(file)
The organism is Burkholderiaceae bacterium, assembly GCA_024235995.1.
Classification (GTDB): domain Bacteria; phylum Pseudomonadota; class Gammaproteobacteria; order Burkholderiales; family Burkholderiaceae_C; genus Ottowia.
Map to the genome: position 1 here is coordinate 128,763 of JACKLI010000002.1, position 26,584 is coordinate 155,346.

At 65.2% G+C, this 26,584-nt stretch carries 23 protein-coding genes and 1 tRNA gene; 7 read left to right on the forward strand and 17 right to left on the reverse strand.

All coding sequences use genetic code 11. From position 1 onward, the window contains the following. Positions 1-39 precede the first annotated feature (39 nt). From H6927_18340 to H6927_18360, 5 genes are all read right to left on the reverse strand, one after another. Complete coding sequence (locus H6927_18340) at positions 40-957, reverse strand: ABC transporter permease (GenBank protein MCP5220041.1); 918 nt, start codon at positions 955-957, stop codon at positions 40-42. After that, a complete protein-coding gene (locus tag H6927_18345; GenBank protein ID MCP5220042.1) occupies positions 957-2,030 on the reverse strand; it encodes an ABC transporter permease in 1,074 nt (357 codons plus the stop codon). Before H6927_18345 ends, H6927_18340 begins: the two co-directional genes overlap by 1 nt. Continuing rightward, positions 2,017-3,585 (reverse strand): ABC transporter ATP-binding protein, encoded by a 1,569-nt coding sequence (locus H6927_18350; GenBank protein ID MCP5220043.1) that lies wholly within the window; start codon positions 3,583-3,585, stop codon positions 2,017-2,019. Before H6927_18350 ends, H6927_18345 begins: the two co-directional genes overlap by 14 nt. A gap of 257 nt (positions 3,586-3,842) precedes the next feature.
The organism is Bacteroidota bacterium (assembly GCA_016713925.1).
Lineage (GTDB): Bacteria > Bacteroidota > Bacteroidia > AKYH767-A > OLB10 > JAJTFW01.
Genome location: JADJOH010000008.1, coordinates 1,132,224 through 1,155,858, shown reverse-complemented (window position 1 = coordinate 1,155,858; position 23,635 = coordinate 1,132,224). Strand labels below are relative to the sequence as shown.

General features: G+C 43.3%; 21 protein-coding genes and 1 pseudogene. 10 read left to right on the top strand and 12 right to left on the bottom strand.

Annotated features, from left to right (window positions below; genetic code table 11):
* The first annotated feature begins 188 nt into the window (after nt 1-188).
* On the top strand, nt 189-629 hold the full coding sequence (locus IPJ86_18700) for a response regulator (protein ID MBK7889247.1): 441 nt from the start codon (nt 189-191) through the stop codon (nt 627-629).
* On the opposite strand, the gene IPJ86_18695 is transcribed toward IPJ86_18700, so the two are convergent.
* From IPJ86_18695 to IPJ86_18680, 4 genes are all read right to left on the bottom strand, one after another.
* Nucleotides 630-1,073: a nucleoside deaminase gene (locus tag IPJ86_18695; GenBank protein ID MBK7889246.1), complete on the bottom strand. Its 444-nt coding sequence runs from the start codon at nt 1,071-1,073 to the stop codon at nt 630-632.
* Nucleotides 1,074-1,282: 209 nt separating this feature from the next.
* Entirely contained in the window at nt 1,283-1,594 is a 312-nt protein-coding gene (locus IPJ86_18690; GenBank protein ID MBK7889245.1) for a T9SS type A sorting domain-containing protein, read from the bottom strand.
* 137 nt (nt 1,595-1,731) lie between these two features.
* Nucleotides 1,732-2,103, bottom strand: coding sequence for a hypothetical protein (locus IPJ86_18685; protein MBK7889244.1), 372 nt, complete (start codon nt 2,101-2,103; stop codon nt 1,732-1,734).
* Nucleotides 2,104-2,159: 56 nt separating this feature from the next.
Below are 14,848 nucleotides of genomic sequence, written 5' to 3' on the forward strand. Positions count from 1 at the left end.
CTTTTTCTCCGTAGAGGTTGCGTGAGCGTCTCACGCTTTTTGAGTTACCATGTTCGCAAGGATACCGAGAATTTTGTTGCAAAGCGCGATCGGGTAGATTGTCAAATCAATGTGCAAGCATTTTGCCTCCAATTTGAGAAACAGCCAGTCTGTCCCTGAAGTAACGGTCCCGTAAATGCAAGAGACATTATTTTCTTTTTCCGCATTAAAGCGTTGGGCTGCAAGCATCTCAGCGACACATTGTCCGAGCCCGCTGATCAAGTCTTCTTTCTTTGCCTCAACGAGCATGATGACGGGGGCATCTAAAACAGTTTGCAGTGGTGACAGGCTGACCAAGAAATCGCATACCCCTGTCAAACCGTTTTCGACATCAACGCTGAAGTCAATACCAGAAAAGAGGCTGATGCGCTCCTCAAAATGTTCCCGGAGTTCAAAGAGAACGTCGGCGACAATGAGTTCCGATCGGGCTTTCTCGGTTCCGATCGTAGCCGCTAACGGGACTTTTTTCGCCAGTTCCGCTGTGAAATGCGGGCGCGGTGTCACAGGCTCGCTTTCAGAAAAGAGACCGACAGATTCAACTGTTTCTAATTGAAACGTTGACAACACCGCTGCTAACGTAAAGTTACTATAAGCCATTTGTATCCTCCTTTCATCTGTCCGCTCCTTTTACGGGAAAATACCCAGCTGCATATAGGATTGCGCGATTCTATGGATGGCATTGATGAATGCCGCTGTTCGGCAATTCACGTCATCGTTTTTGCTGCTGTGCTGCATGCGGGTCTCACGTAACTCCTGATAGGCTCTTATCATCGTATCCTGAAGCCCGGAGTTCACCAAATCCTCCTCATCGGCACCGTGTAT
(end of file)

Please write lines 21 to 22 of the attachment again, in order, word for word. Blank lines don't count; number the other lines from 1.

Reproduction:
Below are 14,848 nucleotides of genomic sequence, written 5' to 3' on the forward strand. Positions count from 1 at the left end.
CTTTTTCTCCGTAGAGGTTGCGTGAGCGTCTCACGCTTTTTGAGTTACCATGTTCGCAAGGATACCGAGAATTTTGTTGCAAAGCGCGATCGGGTAGATTGTCAAATCAATGTGCAAGCATTTTGCCTCCAATTTGAGAAACAGCCAGTCTGTCCCTGAAGTAACGGTCCCGTAAATGCAAGAGACATTATTTTCTTTTTCCGCATTAAAGCGTTGGGCTGCAAGCATCTCAGCGACACATTGTCCGAGCCCGCTGATCAAGTCTTCTTTCTTTGCCTCAACGAGCATGATGACGGGGGCATCTAAAACAGTTTGCAGTGGTGACAGGCTGACCAAGAAATCGCATACCCCTGTCAAACCGTTTTCGACATCAACGCTGAAGTCAATACCAGAAAAGAGGCTGATGCGCTCCTCAAAATGTTCCCGGAGTTCAAAGAGAACGTCGGCGACAATGAGTTCCGATCGGGCTTTCTCGGTTCCGATCGTAGCCGCTAACGGGACTTTTTTCGCCAGTTCCGCTGTGAAATGCGGGCGCGGTGTCACAGGCTCGCTTTCAGAAAAGAGACCGACAGATTCAACTGTTTCTAATTGAAACGTTGACAACACCGCTGCTAACGTAAAGTTACTATAAGCCATTTGTATCCTCCTTTCATCTGTCCGCTCCTTTTACGGGAAAATACCCAGCTGCATATAGGATTGCGCGATTCTATGGATGGCATTGATGAATGCCGCTGTTCGGCAATTCACGTCATCGTTTTTGCTGCTGTGCTGCATGCGGGTCTCACGTAACTCCTGATAGGCTCTTATCATCGTATCCTGAAGCCCGGAGTTCACCAAATCCTCCTCATCGGCACCGTGTAT